Constitutional Court did not ban amendments to supreme law


One of the worrisome issues in Thai society is the spread of ideas through social media. Social media sometimes encourages fake news or distorted or false information, for instance, when AI-generated deepfake photos of a “nude” Taylor Swift were spread on X (previously Twitter).

People rely on fast and convenient communication. However, it often comes with a lack of restraint or discrimination. As a result, false information is shared time and again.

On Wednesday, the Constitutional Court ruled that the Future Forward Party and its former leader, Pita Limjaroenrat, were attempting to overthrow the constitutional monarchy during their campaign for last year’s election. Pita had regained his MP status just a week earlier after being acquitted of holding media shares while contesting an election, but Wednesday’s ruling puts both him and Move Forward back into hot water.
The ruling means both Pita and his fellow Forward Party MPs might face further complaints that could lead to their imprisonment.

The court on Wednesday ruled that the party’s push to amend Section 112 was an attempt to overthrow the government and the monarch

People who only listened to the end of the ruling may have got the impression that any amendment of Section 112 is equivalent to overthrowing the government and the monarch. As a drafter of the 2017 Constitution, I was shocked at this. So, I was in a hurry to examine the spirit of the Constitution. I found no section that prohibits the proposed amendment of any part of the Constitution. I can therefore guarantee that our Constitution, as well as other laws, can indeed be amended. Politicians have also recently banded together to make changes to our Constitution, the supreme law of the land. However, the more you change it, the more it is like a "monkey fixing a net”. So, as I've suggested repeatedly: “Please create a new draft. Don't make amendments.”

Those who get involved may not understand the true intent of the entire Constitution. Furthermore, many people dislike and have a bias against the 2017 Constitution. Editing would be of no use. Whatever you want, create it yourself.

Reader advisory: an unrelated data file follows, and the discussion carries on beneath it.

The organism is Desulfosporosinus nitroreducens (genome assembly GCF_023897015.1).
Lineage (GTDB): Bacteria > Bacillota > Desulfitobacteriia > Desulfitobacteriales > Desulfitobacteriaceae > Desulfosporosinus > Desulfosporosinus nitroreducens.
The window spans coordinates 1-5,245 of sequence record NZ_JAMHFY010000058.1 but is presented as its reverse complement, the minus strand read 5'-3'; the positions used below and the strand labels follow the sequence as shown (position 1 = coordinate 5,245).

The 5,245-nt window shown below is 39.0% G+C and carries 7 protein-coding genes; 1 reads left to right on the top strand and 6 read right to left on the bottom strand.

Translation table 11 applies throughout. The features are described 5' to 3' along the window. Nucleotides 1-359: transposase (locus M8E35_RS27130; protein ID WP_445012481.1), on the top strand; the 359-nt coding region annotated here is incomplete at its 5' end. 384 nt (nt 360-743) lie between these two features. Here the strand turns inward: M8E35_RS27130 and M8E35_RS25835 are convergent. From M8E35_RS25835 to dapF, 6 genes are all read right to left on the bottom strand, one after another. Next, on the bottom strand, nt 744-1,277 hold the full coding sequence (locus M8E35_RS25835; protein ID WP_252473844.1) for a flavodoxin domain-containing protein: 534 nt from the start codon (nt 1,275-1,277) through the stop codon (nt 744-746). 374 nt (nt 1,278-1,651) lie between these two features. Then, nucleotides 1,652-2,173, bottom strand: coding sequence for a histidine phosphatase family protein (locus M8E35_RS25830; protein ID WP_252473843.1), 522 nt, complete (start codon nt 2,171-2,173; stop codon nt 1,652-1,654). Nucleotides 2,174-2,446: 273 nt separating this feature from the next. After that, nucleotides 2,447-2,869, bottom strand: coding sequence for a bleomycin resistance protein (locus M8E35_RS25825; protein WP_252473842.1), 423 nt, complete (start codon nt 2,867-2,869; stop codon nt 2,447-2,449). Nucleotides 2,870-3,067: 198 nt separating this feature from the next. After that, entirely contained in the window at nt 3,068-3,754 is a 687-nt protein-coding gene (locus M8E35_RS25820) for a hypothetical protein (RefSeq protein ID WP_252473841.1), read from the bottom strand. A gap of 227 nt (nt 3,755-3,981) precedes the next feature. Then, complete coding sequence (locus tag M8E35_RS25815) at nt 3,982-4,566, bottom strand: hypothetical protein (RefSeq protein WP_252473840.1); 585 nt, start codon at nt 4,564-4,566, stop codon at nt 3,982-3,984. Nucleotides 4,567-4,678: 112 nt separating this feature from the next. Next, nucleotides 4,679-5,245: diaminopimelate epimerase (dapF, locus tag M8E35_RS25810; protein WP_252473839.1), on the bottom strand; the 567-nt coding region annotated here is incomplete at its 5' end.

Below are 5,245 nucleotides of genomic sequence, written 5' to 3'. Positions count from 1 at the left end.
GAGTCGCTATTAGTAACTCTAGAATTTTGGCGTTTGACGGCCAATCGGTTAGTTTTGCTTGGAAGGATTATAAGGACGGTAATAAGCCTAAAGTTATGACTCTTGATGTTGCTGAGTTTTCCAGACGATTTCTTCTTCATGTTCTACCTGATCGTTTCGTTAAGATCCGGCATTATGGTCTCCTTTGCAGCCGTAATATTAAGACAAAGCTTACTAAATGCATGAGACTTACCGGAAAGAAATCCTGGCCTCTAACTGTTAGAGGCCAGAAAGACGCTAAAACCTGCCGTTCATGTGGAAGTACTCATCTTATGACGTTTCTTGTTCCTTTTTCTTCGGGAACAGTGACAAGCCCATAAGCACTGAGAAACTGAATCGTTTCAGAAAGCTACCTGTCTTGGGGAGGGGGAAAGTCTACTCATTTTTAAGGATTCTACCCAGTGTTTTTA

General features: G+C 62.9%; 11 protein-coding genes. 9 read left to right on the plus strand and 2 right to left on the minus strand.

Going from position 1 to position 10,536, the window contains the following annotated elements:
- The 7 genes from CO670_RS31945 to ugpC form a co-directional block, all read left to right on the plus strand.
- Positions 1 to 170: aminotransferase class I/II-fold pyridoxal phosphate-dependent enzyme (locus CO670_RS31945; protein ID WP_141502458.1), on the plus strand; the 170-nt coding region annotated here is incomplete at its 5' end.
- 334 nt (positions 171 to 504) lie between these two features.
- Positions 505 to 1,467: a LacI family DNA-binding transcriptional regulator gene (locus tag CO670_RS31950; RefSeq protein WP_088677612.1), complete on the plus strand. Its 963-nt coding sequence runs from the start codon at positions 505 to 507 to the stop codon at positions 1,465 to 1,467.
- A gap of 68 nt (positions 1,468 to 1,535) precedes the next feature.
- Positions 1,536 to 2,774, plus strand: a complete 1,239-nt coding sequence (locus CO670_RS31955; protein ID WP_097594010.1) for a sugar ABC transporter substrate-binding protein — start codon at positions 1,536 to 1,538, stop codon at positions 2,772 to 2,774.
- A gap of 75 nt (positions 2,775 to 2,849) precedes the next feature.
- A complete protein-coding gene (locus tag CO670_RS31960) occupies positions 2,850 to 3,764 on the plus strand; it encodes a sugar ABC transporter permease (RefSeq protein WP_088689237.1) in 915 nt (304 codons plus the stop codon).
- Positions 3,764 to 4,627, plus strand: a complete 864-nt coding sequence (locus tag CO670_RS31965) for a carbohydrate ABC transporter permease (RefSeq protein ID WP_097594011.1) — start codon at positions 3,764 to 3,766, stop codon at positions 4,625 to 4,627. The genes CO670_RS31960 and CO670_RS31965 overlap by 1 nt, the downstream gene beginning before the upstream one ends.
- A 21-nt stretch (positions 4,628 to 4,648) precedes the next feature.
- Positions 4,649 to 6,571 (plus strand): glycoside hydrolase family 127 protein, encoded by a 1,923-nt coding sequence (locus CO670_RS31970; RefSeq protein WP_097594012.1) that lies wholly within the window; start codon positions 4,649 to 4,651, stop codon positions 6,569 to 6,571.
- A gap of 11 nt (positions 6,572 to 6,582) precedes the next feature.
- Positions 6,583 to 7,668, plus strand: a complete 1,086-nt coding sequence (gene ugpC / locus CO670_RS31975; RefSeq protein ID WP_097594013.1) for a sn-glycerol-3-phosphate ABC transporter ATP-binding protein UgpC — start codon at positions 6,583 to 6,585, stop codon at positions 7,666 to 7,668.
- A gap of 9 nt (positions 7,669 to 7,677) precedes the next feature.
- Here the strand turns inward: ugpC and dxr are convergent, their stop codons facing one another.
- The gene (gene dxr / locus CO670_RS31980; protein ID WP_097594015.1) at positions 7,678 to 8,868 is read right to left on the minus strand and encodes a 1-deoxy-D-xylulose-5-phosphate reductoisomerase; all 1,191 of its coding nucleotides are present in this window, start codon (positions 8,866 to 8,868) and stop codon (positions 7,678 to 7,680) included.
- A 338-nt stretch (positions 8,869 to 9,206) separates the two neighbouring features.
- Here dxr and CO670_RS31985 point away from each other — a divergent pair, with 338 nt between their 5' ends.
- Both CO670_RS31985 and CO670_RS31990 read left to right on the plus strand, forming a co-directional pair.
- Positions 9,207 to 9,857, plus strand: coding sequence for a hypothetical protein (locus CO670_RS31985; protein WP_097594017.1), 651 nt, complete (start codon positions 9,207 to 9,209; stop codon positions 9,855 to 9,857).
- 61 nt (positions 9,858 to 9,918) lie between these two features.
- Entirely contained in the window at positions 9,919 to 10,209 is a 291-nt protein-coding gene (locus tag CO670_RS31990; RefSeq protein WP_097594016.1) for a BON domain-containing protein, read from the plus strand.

The election campaigning conducted by Pita, his party's executive committee and its MPs could be viewed as accepting Move Forward’s policies as a norm. In campaigning for the party’s policy on Section 112, they may be viewed as taking direct, indirect, or hidden actions that could lead to the overthrow of the government. The notion of “hidden intentions” is nothing complicated. Under the principles of natural law, "hidden behaviour or actions" can be judged by considering elements of cause and effect as well as the decisions of others. These would include collective actions with the intention or effect of separating the monarchy and the people. Such behaviour reflects a "motivation" that can "foresee the results" of an action that will occur in the future.

The Constitution drafting process covering the monarchy was, in my observation, thoroughly transparent and well-defined.

The Constitution Drafting Committee (CDC) used the utmost caution. I cannot see any ambiguity as alleged by Move Forward people. People from all walks of life, including the drafters themselves, could not imagine things for their benefit. We checked the correctness of our interpretation of the ancient royal tradition. Moreover, the spirit of monarchy sections in Thai constitutions was thoroughly examined, from the first version in 1932 until the present. I lined up new and old versions side by side to compare each section of every Thai constitution so there were no mistakes. If we did not know something, we consulted closely with experts in the relevant field.

The Constitutional Court’s verdict on Wednesday is binding on everyone. Move Forward representatives are spreading information that should be understood in many cases as attempts to lure votes. Those who received the information without considering it carefully may have misunderstood and shared it, thereby unnecessarily increasing conflict. This misunderstanding is now being spread by people claiming that the Constitutional Court's decision may affect the balance of power between the judicial process and Parliament. As someone with in-depth knowledge of the law, I would say the ruling will not have such serious consequences.

But certain groups, including Move Forward supporters, who have not looked at the ruling carefully may be spreading dangerous misinformation about the rule of law, causing the political conflict to expand.

Such ambiguity could lead to petitions being lodged with the Constitutional Court or courts of justice. Lodging a petition with the Constitutional Court mirrors the procedure used for general courts. The petitioner simply requests the court to take immediate action over the alleged offence. The court will normally not consider anything more than the request. However, ordering the dissolution of a party or the removal of a political person relies on a specific process. So, the petitioner must include such a request in the petition.

The author is not biased toward any person group or organisation, although I have seen former political activists cry foul despite hearing that the Constitution currently in use was passed by a public referendum.

Returning to the recent court rulings, we can see that there were two defendants: Pita and Move Forward.

However, under the principle of “collective action” used in Western countries, all MPs who entered the 2023 election under the Move Forward banner without raising objections to it, could face criminal trial.

Amorn Wanichwiwatana

Amorn Wanichwiwatana, DPhil (Oxon), is a former member of the Constitution Drafting Commission and is currently a professor at the Faculty of Political Science, Chulalongkorn University.